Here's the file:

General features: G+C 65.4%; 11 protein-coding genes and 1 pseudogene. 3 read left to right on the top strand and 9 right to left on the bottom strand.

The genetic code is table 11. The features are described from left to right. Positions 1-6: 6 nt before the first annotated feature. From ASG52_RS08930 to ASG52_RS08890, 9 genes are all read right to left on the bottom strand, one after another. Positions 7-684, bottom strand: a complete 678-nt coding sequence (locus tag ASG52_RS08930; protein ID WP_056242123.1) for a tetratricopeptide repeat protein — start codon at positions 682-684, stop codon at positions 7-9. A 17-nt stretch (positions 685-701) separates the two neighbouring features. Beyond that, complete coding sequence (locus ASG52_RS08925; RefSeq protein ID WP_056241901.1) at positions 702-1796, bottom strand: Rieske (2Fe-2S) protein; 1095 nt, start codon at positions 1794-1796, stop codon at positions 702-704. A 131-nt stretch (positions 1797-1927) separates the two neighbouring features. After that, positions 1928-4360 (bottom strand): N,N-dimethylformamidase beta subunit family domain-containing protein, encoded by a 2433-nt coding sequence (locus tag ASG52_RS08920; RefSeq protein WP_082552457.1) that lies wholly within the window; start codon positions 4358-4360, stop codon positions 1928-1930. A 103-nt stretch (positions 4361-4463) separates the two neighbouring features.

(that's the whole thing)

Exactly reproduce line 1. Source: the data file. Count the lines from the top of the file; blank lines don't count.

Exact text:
General features: G+C 65.4%; 11 protein-coding genes and 1 pseudogene. 3 read left to right on the top strand and 9 right to left on the bottom strand.